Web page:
Until Jeremy Pruitt lost his first game as Tennessee's football coach this past Saturday against No. 17 West Virginia, the last Volunteers coach to lose his debut game running the Big Orange was Johnny Majors in 1977.
The last Tennessee coach to face a ranked opponent in his first game on the job was, well um, it seems that no one previously starting his career with the Vols ever had faced a ranked opponent in his opening game as coach.
So when Pruitt trotted out the old coaching line Monday about "the first week of the season to the second is when you usually see the most improvement with every football team," he might have added something about the schedule dramatically improving over the next two weeks.
Not to trash East Tennessee State before it arrives at Neyland Stadium for Saturday's 4 p.m. Vols home opener or Texas-El Paso, which visits Neyland at high noon the following week, but neither the Buccaneers nor the Miners are remotely as dangerous as the Mountaineers, who might boast the best passing attack Tennessee will face all season.
Still, for as much as the schedule should help Pruitt get his first and second Big Orange victories in his second and third games on the job, something West Virginia coach Dana Holgorsen said after his team's 40-14 victory might make it even tougher for these Vols to beat any succeeding ranked team down the road.
Noted Holgorsen of his team's somewhat sluggish first half on both sides of the ball: "We didn't know what to expect out of (Tennessee)."
That element of surprise was at least part of the reason ESPN's Kirk Herbstreit picked the Vols to upset the Mountaineers.
On a podcast three days before the game, Herbstreit said: "Poor old Tennessee, they've got a new coach, nobody knows any of their players, and they don't have a chance. Be careful, Tennessee sneaking around. I think Tennessee upsets West Virginia in week one."
But now every future UT opponent has video on the 2018 Vols. By the time they welcome Florida to Knoxville on Sept. 22, first-year Gators coach Dan Mullen will have three games to study on the Vols. Sneaking around will be far more difficult.
Beyond that, when you lost by 26 points on a neutral field despite the element of surprise, one wonders how much chance you really have to stun much of anyone within a stacked SEC that had 13 of its 14 teams win their opening games by an average of 32.8 points.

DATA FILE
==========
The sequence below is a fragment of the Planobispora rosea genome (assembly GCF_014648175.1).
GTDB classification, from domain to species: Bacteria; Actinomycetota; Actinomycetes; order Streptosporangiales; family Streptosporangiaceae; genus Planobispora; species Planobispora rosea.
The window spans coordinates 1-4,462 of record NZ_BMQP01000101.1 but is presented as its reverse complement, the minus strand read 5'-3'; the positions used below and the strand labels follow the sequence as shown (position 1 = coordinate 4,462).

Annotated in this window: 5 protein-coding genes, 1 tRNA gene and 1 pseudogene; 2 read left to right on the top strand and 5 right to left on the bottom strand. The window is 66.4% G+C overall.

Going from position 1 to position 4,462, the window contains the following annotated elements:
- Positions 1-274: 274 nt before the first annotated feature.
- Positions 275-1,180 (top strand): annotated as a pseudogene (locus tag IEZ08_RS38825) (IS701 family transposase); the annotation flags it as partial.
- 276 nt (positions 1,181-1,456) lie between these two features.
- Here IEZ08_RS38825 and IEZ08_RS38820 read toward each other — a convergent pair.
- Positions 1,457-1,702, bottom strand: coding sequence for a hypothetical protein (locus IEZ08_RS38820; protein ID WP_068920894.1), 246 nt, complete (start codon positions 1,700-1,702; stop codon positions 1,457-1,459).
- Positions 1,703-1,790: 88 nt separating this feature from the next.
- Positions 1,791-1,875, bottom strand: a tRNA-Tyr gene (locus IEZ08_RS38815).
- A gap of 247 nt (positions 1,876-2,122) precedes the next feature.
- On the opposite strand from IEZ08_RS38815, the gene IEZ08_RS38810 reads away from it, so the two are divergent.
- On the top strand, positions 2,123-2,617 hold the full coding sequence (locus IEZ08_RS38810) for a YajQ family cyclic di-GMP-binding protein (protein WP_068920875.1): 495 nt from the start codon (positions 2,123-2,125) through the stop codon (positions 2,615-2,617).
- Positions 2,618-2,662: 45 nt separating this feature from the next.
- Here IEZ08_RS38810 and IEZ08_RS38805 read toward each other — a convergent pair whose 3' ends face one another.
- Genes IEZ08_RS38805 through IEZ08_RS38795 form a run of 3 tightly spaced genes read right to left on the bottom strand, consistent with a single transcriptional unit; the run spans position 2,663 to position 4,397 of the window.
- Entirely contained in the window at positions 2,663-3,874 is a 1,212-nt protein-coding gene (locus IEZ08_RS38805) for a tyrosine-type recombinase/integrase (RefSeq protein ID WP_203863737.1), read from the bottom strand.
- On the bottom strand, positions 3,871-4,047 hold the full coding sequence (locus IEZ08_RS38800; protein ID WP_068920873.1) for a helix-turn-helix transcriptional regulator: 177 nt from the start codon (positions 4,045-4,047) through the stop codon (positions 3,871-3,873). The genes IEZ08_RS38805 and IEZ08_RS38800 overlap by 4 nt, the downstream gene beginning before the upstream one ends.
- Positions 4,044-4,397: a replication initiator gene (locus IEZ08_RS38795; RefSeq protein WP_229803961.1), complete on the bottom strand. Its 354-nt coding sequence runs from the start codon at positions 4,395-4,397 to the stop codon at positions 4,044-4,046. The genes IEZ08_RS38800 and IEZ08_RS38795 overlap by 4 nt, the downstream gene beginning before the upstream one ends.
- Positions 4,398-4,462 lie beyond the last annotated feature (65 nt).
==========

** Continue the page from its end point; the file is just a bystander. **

Again, Tennessee, at least by the Associated Press preseason rankings, played the third toughest opponent of the league's 14 schools. Only No. 9 Auburn, which toppled No. 6 Washington 21-16, and LSU, which battered No. 8 Miami 33-17, faced higher-ranked foes.
And Miami was clearly overrated. Conversely, West Virginia may be underrated.
Regardless, the Vols will have to improve dramatically on both sides of the ball if they're to sneak around and stun even one of the six remaining league opponents who were either ranked or received votes in the AP preseason poll.
Pruitt also noted Monday that he needs to coach better than he did against WVU. That may or may not be true, but the very fact that he admits he made a mental mistake late in the first half is a vast improvement over the last two or three coaches who came before him.
"We punted the football when we had fourth-and-4 with a minute and 58 seconds left," he recalled. "I should have let the (play) clock run out. I thought that was a critical mistake. We could have run the clock down to a minute and 30 seconds, and they ended up getting a field goal there."
No coach gets it perfect, win or lose. Players are similarly human.
But Pruitt also believes that "we have guys who will learn a lot from this past game, and I think we will see a lot of improvement with these guys over the next couple of weeks."
The monstrous task for this year's Big Orange model is to improve enough to sneak in a victory or two against the far stronger SEC foes who await following the next couple of weeks.
Contact Mark Wiedmer at firstname.lastname@example.org